“One Nation Under Me”
(on a highway billboard)
Whose? The Cooper Mini cutting me off asks my bumper
to “Coexist.” Stay in your own lane
my fist-horn exclaims. Once when I was cradled
my father pressed a Manischewitz-soaked cloth
to my tongue. Generations circled me, the Rabbi
slowed his hand and breath. I was sculpted to be defined
by what our ancestors ask of us. There is a wall
we love so much we kiss it. Is this why I inherit
barbed wire? Why my grandmother suffered her first stroke
shortly after my uncle’s shiksa wedding beneath a crucifix?
How easy it is to whistle across state lines
when the radio sings such indistinct songs.
At the truck stop cafe the TV is muted, though
dark teenagers throw stones through a cloud of teargas
and they remind you of thieves. My first sensation
was a scalpel. I’m driving to D.C. to learn
what makes my family history fathomless or
miraculous. Never forget this starkly-lit exhibit:
chest-high piles of black shoes, pocket watches,
gold teeth. God makes choices and I refuse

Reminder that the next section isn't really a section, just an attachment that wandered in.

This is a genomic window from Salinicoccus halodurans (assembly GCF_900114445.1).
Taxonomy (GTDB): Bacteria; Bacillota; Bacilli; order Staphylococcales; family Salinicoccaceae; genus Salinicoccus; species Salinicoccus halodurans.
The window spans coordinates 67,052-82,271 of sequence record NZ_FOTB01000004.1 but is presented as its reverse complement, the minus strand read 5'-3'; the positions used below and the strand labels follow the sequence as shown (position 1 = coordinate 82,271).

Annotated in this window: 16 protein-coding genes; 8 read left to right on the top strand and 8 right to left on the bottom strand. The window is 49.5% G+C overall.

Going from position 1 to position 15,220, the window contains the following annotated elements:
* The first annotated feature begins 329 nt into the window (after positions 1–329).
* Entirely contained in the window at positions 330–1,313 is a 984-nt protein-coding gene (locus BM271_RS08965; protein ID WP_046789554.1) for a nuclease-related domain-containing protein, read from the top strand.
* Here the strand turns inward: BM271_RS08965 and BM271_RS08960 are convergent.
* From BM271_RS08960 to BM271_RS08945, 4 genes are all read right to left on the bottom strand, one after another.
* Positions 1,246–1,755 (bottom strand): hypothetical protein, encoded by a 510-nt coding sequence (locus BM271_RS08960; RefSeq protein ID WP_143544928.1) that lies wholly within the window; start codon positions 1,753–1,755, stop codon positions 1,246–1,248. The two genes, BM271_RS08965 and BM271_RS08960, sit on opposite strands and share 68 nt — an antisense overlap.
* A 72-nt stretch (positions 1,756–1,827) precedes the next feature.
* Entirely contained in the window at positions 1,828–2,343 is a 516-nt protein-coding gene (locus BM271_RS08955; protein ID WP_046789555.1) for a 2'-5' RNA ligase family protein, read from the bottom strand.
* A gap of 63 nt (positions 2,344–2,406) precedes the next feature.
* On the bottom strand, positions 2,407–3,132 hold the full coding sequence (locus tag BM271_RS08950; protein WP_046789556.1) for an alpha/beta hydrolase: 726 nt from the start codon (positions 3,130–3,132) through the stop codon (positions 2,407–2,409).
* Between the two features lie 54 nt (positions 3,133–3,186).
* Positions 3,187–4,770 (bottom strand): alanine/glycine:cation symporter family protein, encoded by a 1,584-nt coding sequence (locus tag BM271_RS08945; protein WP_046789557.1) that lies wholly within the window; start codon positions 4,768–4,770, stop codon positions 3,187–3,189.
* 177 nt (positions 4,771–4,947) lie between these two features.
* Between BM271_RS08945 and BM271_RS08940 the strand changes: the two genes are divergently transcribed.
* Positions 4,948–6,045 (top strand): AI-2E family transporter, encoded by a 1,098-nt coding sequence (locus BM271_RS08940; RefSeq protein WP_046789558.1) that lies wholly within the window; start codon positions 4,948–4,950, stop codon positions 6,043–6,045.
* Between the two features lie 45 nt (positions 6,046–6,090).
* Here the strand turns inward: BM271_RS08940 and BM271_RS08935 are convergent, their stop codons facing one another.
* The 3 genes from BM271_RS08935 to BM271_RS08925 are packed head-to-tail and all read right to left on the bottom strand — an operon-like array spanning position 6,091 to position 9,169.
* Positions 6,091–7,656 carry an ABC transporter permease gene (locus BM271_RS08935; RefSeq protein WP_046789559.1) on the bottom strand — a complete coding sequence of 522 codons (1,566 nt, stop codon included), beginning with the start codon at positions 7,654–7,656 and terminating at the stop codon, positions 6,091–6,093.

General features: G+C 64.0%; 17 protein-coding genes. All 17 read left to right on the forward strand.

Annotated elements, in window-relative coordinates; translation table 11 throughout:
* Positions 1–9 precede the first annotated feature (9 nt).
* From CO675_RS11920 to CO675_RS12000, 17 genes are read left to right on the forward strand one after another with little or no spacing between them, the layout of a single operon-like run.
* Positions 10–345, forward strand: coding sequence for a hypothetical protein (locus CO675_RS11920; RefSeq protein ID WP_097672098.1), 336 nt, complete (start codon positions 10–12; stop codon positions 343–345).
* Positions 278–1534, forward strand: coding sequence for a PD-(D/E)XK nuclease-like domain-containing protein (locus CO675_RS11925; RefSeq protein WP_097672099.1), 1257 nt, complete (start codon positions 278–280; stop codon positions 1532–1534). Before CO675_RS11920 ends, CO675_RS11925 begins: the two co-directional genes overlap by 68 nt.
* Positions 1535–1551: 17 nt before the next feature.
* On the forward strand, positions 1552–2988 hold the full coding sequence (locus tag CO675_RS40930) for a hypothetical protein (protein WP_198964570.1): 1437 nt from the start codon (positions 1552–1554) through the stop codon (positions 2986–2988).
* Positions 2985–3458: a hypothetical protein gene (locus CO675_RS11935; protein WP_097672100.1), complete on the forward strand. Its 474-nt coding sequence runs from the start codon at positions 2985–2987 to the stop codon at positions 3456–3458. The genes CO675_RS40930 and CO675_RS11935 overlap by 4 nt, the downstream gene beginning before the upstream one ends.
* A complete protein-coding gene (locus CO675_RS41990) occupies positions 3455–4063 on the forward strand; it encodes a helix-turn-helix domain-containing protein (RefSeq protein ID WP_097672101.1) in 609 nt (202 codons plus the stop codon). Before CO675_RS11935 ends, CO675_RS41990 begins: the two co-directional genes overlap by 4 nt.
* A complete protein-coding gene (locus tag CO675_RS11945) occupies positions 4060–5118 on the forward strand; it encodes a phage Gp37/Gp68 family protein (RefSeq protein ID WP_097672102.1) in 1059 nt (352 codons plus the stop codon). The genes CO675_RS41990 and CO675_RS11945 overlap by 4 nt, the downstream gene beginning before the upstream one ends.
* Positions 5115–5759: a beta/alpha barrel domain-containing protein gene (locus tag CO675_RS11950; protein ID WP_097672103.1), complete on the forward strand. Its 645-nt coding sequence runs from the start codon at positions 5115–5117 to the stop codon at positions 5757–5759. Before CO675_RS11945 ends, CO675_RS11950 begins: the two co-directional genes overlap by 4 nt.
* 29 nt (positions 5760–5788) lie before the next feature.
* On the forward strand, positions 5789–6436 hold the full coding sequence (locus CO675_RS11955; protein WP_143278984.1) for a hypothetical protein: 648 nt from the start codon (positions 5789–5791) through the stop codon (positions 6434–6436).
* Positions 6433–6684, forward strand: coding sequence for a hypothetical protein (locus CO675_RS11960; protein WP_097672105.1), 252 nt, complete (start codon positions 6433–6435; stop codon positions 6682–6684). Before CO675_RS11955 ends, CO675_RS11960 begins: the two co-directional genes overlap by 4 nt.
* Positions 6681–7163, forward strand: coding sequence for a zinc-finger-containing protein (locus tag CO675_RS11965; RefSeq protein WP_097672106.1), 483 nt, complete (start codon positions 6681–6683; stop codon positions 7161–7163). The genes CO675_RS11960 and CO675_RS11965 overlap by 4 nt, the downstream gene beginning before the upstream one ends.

to be one of them. We ask past prophets
to write laws so we won’t have to later. Every man
and his son shall cover his head before
your eyes. Grandma raised me to avert my stare
when anyone darker slunk by, which must be why
I thought only some of us could ever be seen.
God makes choices and sometimes we are not cruel.
Still I pray for safe parking. All day at the Holocaust Museum
fortunately I learn the final solution to the Jewish question
is another question, only kinder. God makes choices and so
will you, I remind the infant my father carries. Generations
circle my living room. The oldest tree in the yard
leans its shadow against the curtained window.
Brent Goodman’s debut poetry collection The Brother Swimming Beneath Me (2009 Black Lawrence Press) was a finalist for a Lambda Literary Award and a Thom Gunn Award. His second book, Far From Sudden, is forthcoming in 2012. A recipient of two Wisconsin Arts Board Fellowships, his work has appeared in Poetry, Diode, Green Mountains Review, Puerto Del Sol, The Beloit Poetry Journal, Pank, Devil’s Lake, and elsewhere. Brent lives in Rhinelander, Wisconsin, where he’s a professional copywriter, assistant editor for the online journal Anti-, and a certified Reiki Master teacher/practitioner.